Lewis J. Cohn is the Managing Partner of Cohn & Dussi. He chairs the firm’s Financial Services Practice, overseeing the Banking, Finance, Equipment Leasing, Secured Lending, Alternative Lending, Factoring, Creditors’ Rights and Bankruptcy Groups. Mr. Cohn’s practice focuses on representing lenders in all phases of the commercial loan process, with a special expertise in the collection, workout and liquidation of troubled debt. He has represented secured and unsecured lenders, financial institutions and equipment lessors in a wide range of complex transactions. He is a long-time member of the Equipment Leasing and Finance Association (ELFA), where he serves on the Credit and Collections Committee. A recipient of the Top Lawyers Award from Boston Magazine, Mr. Cohn holds a LL.M. in Taxation from Boston University School of Law and a J.D. from Suffolk University School of Law. Mr. Cohn can be reached at 781-494-0209 or email@example.com.
Lewis J. Cohn, managing partner of Cohn & Dussi, provides insight on the recent Supreme Court ruling affirming that debtors cannot discharge debts obtained through fraudulent actions in bankruptcy. What does this mean for investors, debtors and everyone between?
A recent U.S. Supreme Court decision affirmed that debtors cannot discharge debts obtained through fraudulent actions in bankruptcy, even if they did not personally commit the fraud.
The ruling is a win for both fraud victims and creditors, as it shows that bankruptcy cannot be used to shield someone who profited from fraudulent acts.
However, the ruling also serves as a critical reminder to investors and would-be business partners to protect themselves through a limited liability entity before entering into a business partnership.
One investor’s fraud (and liability thereof) can be imputed to their business partner through no fault of their own.
Background Before they were married, Kate Bartenwerfer and her then-boyfriend David Bartenwerfer bought a home in San Francisco and jointly decided to renovate the house for sale.
Mr. Bartenwerfer did all the work, managing contractors and signing contracts, while Ms. Bartenwerfer served as a passive investor.
The couple completed a Real Estate Transfer Disclosure Statement and did not disclose any defects.
The buyer, Kieran Buckley, later discovered several defects, including a leaking roof, defective windows, a missing fire escape, and permit issues.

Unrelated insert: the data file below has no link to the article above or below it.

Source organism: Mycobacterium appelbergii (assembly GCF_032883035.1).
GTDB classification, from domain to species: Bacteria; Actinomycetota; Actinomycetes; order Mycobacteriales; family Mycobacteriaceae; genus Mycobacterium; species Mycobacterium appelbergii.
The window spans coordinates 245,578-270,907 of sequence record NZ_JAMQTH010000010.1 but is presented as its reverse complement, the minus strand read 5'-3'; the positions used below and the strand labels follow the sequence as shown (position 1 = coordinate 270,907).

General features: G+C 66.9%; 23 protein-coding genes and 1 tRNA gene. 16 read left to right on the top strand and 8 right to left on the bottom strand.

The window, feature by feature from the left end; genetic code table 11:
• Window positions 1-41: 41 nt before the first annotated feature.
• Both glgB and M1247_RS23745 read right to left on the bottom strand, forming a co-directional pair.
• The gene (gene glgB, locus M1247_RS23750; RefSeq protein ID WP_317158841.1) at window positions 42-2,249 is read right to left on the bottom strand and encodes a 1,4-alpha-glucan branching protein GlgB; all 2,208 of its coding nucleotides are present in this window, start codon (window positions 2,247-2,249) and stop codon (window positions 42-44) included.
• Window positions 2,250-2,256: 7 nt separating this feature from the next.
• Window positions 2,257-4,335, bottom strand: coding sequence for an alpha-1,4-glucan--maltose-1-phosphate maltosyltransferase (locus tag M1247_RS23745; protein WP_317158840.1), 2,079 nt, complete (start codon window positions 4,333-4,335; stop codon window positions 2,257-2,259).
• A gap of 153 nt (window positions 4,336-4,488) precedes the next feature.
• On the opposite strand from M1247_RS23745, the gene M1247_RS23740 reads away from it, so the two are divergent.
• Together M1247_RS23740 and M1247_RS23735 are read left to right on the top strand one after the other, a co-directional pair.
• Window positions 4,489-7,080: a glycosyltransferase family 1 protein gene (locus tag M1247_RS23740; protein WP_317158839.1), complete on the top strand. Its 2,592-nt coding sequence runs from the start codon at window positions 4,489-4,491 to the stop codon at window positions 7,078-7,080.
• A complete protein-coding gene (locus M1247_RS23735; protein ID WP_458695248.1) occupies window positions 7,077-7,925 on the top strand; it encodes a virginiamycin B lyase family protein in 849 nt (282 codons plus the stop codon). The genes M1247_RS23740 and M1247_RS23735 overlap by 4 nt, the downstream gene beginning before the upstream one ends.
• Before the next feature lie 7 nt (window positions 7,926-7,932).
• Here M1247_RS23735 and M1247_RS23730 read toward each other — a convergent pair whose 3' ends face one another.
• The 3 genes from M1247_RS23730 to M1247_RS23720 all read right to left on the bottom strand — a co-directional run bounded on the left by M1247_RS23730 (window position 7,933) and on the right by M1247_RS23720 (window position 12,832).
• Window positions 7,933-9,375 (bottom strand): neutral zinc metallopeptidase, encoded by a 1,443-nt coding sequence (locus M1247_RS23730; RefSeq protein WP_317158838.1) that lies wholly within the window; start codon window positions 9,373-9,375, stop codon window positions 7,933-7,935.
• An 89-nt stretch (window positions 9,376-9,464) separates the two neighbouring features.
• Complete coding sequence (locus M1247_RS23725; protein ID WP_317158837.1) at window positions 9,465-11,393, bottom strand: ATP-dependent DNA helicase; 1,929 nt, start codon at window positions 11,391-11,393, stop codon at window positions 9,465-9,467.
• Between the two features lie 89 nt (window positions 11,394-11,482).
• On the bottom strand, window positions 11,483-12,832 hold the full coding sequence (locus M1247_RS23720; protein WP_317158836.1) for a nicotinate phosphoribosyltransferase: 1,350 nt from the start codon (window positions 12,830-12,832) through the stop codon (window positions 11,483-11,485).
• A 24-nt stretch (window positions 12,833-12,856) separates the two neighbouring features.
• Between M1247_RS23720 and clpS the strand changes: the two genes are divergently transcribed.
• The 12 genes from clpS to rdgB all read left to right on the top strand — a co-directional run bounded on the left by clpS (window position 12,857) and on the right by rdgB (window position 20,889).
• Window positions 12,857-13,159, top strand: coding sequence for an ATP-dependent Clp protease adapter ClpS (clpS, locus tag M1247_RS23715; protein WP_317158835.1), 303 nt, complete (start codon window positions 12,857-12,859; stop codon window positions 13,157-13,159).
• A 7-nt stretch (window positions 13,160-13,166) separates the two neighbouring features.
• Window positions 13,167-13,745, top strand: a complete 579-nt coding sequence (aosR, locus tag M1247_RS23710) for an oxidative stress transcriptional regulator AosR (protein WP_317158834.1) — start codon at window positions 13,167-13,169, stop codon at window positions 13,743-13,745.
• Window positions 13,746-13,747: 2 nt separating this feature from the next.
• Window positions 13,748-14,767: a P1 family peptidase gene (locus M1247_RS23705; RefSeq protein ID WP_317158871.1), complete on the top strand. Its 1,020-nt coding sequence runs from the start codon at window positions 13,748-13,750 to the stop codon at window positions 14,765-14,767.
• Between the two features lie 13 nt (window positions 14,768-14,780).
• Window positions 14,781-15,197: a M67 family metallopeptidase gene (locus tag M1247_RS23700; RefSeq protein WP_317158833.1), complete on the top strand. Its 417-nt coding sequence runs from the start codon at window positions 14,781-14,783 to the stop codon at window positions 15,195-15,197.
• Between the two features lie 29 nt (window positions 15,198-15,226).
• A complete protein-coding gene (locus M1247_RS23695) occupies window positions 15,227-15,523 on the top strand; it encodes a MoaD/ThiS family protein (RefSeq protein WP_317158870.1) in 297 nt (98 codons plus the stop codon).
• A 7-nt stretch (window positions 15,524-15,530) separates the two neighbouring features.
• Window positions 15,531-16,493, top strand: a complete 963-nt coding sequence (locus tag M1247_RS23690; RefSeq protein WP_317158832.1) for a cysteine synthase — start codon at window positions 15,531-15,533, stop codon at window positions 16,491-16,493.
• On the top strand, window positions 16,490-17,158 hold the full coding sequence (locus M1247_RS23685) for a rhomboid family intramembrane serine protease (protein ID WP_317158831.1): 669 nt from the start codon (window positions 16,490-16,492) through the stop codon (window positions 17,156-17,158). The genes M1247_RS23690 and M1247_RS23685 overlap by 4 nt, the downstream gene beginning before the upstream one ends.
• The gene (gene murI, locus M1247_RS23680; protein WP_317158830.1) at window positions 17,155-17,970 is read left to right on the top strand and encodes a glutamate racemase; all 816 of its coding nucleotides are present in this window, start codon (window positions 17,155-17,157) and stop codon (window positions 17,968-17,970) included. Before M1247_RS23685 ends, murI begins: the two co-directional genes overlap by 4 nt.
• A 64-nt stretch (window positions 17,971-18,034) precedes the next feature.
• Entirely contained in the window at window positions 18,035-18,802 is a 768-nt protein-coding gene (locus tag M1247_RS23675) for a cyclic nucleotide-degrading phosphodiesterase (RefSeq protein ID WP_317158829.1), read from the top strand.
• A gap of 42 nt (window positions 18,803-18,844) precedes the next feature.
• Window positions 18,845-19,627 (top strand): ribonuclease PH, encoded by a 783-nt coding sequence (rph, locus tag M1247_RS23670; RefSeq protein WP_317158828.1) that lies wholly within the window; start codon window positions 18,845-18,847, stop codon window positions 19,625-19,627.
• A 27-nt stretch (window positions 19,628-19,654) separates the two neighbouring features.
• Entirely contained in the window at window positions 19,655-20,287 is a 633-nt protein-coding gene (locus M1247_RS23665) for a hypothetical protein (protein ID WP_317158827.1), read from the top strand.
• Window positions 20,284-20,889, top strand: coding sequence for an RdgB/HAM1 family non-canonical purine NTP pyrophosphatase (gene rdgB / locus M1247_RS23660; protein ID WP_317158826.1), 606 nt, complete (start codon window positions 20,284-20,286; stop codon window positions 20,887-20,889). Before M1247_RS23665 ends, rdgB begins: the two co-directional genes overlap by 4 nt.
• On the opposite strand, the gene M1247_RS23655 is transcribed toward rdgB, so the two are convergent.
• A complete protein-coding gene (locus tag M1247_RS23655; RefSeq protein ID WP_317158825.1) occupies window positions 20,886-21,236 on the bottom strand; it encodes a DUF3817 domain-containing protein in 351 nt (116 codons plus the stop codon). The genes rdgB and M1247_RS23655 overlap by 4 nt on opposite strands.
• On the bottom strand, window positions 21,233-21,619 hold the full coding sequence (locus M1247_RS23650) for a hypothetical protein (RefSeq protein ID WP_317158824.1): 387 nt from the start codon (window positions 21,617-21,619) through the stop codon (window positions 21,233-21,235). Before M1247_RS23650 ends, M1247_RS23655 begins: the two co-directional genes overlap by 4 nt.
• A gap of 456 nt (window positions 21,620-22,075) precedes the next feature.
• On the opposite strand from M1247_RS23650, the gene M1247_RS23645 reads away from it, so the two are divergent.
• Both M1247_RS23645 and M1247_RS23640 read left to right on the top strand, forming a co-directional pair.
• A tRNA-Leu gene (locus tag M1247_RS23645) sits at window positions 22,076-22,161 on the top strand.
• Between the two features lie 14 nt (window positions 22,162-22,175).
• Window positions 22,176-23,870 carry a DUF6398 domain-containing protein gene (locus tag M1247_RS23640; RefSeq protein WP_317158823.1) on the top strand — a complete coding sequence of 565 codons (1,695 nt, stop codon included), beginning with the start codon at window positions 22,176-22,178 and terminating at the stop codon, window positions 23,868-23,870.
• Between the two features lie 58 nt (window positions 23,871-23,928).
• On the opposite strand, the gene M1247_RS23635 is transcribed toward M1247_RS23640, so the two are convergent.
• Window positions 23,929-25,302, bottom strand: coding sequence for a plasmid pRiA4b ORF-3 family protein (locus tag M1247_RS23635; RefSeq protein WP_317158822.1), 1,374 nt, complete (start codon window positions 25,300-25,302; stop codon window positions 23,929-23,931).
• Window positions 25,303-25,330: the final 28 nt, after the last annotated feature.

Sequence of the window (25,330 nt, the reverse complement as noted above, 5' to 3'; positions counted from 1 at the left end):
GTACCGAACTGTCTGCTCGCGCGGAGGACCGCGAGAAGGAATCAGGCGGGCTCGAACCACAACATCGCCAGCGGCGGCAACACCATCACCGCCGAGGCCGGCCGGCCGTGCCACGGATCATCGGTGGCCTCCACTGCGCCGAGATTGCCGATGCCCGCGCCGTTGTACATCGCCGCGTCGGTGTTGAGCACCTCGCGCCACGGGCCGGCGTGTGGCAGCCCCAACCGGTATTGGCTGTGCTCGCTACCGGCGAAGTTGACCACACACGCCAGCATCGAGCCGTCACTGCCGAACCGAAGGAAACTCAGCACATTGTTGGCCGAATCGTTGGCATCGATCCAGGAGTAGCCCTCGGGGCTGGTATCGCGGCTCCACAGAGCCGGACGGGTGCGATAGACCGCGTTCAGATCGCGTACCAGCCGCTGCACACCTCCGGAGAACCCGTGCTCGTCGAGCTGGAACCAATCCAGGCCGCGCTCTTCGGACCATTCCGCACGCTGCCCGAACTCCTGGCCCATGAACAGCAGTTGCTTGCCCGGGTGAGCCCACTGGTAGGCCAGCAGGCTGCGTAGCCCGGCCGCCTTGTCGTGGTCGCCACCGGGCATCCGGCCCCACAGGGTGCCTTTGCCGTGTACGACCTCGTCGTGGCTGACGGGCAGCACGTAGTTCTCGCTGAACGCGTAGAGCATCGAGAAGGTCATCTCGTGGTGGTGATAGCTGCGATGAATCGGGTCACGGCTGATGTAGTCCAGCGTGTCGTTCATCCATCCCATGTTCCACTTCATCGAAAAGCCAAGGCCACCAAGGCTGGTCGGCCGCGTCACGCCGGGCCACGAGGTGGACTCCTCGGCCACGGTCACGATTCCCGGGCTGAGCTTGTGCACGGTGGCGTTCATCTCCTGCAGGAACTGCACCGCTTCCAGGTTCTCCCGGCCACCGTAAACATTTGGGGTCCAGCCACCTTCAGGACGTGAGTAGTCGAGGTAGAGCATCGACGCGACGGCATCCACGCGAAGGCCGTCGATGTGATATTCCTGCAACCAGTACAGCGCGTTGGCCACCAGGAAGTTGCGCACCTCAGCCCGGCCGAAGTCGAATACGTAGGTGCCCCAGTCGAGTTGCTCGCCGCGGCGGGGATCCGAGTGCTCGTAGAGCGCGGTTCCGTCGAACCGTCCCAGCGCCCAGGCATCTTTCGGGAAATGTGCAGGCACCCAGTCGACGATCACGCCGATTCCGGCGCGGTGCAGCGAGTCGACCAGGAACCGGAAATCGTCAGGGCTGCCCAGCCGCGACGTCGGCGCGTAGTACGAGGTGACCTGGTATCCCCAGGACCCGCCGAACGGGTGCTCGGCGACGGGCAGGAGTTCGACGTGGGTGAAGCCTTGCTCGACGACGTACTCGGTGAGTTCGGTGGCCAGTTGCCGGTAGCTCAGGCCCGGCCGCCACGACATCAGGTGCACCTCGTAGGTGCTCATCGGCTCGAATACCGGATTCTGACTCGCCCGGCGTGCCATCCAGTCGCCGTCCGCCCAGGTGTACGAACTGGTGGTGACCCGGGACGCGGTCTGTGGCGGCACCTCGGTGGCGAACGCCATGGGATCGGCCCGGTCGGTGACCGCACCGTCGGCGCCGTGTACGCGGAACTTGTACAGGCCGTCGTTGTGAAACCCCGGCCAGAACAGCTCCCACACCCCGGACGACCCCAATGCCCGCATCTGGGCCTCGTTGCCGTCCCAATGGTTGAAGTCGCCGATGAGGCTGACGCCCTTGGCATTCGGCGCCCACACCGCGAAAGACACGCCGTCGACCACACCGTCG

He sued and was awarded damages of more than $200,000.
Subsequently, the couple filed for bankruptcy, seeking to discharge their debts.
Regarding the judgment owed to Buckley, the U.S. Bankruptcy Court found that the debt was nondischargeable because it was incurred due to fraud. Liability for the fraud was imputed to Ms. Bartenwerfer as a business partner in the renovation and sale.
Ms. Bartenwerfer appealed to the Bankruptcy Appellate Panel (BAP), which found that she did not know of the fraud and therefore the debt could be discharged. Buckley then appealed to the U.S. Court of Appeals for the 9th Circuit, which reversed the BAP decision. Ms. Bartenwerfer appealed again, and the Supreme Court agreed to hear the case.
In Bartenwerfer v. Buckley, the Supreme Court addressed the federal circuit split over the scope and application of nondischargeability provisions related to fraudulent conduct.
The High Court determined that the Bankruptcy Code turns on how the money was obtained, not who committed the fraud. Ultimately, in a unanimous decision, they found that a debtor cannot discharge a debt obtained through fraud, even if the debtor was not the fraudulent actor.
When you engage in a business deal with someone, even something as innocuous as a house flip, you take on “agency liability” for business activities. So if someone involved in that deal commits fraud, you become liable for that fraud by extension.
One way for an investor to protect themselves is by organizing a limited liability entity, such as an LLC (limited liability company) or LLP (limited liability partnership). These entities allow investors to participate in business deals without risking liability beyond their investment.
If the Bartenwerfers had formed a corporation with limited liability protections – and managed their business accordingly – Ms. Bartenwerfer would have been shielded from liability. Essentially, while a member of such an entity that commits fraud still be liable due to their actions, any other members of an LLC or LLP would be shielded from personal liability.
Meanwhile, the victory is a solid win for creditors and fraud victims. It means that someone who profits from fraud, even if they weren’t aware of it, cannot discharge their liability in Bankruptcy Court. While we have sympathy for innocent business partners, the judgment was necessary. Thankfully the court decided the way it did, rather than opening a dangerous loophole for fraudsters and their partners to profit with impunity.
ABOUT THE AUTHOR: Lewis J. Cohn is the Managing Partner of Cohn & Dussi. Mr. Cohn’s practice focuses on representing lenders in all phases of the commercial loan process, with a special expertise in the collection, workout and liquidation of troubled debt. He is a long-time member of the Equipment Leasing and Finance Association (ELFA), where he serves on the Credit and Collections Committee. A recipient of the Top Lawyers Award from Boston Magazine, Mr. Cohn holds a LL.M. in Taxation from Boston University School of Law and a J.D. from Suffolk University School of Law. Mr. Cohn can be reached at 781-494-0209 or firstname.lastname@example.org.
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